ForTheDoers Blog

What happened to electricity prices?

Mats Persson 12 June 2020, 11:40 EEST

This exceptional spring saw electricity prices hit their all-time lowest. Why is that? The pandemic and the restrictions related to it certainly play a role, but are there other important reasons, as well?

Solberg wind park

First, let’s take a look at the basics of the Nordic electricity market. In the Nordic countries, electricity is traded at the Nord Pool power exchange, which operates much like any other market exchange. The Nordic power market price is a result of the supply and demand balance of electricity in real time and future expectations.

The most commonly used reference for the power price is the so-called spot price at Nord Pool. The spot price for each hour of a day is set in a daily auction where buyers and sellers of electricity are bidding for the next day’s 24 hours.

The average system spot price in April 2020 was 5.3 EUR/MWh, which is the lowest monthly average spot price ever. As the spot price is a result of the supply and demand balance, the current price indicates that we shouldn’t worry about the lack of electricity right now. The energy companies have been ensuring the security of supply also during these exceptional times.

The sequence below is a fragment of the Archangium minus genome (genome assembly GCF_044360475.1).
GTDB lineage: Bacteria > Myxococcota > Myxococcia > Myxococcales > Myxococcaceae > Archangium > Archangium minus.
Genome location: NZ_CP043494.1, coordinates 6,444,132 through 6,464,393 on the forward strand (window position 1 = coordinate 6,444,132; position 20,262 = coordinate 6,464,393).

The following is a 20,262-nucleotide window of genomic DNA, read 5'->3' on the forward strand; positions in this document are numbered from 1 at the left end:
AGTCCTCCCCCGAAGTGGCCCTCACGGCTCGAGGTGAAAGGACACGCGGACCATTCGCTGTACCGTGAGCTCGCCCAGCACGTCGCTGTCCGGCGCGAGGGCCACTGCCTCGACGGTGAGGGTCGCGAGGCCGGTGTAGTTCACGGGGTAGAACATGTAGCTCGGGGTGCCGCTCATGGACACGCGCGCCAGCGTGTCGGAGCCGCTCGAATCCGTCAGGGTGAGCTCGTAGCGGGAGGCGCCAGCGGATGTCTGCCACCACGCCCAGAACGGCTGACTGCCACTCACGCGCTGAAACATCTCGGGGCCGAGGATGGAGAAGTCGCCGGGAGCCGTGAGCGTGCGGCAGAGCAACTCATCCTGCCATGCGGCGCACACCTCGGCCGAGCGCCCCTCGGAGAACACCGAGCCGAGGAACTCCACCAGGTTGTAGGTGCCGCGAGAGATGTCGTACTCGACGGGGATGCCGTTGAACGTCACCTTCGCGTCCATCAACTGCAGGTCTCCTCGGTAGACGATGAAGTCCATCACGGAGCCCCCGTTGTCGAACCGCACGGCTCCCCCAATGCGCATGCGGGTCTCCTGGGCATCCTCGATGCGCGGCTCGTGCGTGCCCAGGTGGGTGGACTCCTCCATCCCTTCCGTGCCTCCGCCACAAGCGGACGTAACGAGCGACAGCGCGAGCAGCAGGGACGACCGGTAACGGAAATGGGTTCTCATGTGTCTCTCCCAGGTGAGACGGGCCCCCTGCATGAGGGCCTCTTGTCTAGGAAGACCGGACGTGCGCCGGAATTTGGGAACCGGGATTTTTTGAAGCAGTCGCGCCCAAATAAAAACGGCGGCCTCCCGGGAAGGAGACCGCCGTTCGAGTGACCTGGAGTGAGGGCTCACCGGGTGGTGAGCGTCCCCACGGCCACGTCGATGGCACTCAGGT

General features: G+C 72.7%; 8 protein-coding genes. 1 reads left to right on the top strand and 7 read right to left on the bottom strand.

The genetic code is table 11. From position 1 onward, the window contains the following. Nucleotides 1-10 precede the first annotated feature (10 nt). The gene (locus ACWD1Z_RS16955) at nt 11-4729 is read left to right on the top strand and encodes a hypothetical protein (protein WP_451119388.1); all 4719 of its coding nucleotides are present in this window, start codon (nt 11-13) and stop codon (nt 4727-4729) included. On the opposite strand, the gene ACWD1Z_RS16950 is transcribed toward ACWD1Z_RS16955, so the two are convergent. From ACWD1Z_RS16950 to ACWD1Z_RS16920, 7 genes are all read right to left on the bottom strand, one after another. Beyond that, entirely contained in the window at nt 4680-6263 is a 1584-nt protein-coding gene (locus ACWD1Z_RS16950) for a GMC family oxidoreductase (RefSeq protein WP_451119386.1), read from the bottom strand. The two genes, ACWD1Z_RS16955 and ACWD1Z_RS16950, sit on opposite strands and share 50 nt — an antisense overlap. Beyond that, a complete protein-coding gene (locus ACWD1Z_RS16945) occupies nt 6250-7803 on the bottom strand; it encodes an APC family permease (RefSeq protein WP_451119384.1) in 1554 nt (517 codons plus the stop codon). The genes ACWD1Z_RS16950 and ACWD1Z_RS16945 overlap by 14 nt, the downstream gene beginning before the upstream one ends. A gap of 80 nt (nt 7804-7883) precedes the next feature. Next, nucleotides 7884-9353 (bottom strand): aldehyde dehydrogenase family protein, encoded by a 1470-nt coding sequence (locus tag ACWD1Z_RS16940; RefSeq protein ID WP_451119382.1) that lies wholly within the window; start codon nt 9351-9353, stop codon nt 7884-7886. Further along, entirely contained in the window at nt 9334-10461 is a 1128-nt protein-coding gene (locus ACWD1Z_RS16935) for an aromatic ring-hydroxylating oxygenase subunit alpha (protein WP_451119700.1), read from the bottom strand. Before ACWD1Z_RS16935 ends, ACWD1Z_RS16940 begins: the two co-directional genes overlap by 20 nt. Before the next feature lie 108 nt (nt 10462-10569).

So, why has the spot price been at this historically low level?

Covid-19 and the restrictions set to slow down the pandemic certainly play a role. The shutdown of the economies all over the world is driving the decreased demand for energy commodities like oil, gas, and also electricity. Furthermore, less industrial activity has resulted in a decrease in the price of European emissions allowances.

However, Covid-19 and its consequences are not to be entirely blamed or thanked – depending on your point of view – for the low prices.

Other key reasons for low spot prices in the Nordics have been the heavy rainfall during the last couple of months, combined with windy weather and hence increasing amounts of wind power as well as an exceptionally mild winter. The reservoirs in the Nordic countries contain more water than usual. The wind power production in the Nordic area has increased from almost nothing in 2000 to about 15% of the total Nordic electricity production in 2019.

So, no reason to hoard electricity now due to Covid-19, but it’s a good time to use CO2-free electricity, for example by driving electric cars, heating the saunas or investing in electricity-based industrial solutions, which help to decarbonise our society.

PS: In the future, clean electricity must also be stored; actually it’s one of the keys towards the decarbonised energy system. But that’s another story. Read more about how storage is key to the future energy system.  

Mats Persson

Vice President, Trading and Asset Optimisation, Fortum
mats [dot] persson [at] fortum [dot] com

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